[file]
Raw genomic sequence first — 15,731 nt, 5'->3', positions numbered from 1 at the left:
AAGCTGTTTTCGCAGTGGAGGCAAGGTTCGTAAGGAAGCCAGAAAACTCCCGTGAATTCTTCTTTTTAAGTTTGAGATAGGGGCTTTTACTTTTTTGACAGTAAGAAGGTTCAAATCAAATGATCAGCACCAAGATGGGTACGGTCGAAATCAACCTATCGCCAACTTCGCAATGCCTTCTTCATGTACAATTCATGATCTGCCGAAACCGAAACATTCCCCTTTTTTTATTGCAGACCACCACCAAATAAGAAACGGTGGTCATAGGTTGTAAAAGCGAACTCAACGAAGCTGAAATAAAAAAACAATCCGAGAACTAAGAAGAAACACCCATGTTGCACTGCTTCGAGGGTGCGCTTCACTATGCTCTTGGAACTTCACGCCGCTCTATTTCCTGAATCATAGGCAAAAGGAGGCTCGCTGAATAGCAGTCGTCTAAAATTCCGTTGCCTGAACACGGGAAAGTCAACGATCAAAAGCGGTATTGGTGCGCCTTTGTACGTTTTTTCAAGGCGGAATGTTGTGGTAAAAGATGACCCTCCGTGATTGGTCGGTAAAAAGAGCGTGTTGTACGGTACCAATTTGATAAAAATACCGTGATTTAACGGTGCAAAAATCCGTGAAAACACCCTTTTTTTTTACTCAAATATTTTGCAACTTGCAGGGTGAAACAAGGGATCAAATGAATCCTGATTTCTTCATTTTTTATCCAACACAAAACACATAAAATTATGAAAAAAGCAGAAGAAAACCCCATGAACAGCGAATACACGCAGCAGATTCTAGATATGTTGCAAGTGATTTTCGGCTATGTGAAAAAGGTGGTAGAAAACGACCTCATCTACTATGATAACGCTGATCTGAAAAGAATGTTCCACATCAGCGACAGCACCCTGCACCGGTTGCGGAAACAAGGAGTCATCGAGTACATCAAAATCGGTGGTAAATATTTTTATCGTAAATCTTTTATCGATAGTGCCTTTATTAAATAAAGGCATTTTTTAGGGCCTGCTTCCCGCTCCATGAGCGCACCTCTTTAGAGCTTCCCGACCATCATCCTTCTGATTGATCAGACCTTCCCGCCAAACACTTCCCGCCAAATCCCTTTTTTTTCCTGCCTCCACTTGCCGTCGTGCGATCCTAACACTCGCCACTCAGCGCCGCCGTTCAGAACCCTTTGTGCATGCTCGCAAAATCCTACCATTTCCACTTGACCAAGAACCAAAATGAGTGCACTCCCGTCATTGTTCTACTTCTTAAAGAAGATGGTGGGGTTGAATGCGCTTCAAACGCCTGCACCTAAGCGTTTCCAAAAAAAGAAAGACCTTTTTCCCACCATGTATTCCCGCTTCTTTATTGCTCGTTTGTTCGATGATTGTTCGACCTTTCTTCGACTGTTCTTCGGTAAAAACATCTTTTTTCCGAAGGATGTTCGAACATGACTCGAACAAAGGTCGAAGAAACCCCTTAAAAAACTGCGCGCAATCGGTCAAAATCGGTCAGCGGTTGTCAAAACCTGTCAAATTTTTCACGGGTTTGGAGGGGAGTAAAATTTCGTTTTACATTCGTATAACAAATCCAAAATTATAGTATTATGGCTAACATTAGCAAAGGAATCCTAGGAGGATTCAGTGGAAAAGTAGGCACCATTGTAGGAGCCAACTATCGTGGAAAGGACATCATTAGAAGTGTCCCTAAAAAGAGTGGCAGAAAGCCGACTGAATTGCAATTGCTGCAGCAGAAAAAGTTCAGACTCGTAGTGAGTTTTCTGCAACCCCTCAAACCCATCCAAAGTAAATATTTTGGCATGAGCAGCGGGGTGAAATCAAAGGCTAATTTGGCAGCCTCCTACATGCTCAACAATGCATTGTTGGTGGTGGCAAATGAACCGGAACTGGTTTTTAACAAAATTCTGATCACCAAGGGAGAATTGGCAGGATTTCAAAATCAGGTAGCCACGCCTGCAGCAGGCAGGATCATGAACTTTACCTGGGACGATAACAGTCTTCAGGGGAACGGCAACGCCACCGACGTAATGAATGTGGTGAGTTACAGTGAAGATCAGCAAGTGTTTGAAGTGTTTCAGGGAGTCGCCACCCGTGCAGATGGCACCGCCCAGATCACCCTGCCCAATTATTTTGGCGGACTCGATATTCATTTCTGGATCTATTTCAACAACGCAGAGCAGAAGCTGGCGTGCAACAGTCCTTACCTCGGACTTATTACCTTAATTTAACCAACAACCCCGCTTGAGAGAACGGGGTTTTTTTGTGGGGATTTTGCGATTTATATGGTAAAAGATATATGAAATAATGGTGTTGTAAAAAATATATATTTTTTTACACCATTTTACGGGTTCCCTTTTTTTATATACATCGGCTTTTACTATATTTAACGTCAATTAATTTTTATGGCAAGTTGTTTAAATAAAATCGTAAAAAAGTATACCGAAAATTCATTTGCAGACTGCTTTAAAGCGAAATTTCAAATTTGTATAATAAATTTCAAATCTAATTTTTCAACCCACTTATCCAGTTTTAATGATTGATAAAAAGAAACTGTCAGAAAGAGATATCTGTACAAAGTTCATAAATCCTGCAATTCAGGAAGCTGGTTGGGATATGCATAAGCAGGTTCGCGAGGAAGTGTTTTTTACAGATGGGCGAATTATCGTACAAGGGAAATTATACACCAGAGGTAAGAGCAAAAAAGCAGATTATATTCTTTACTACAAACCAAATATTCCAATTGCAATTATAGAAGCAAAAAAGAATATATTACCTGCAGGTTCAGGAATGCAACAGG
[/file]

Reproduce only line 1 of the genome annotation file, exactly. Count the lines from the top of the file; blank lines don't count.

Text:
Raw genomic sequence first — 15,731 nt, 5'->3', positions numbered from 1 at the left: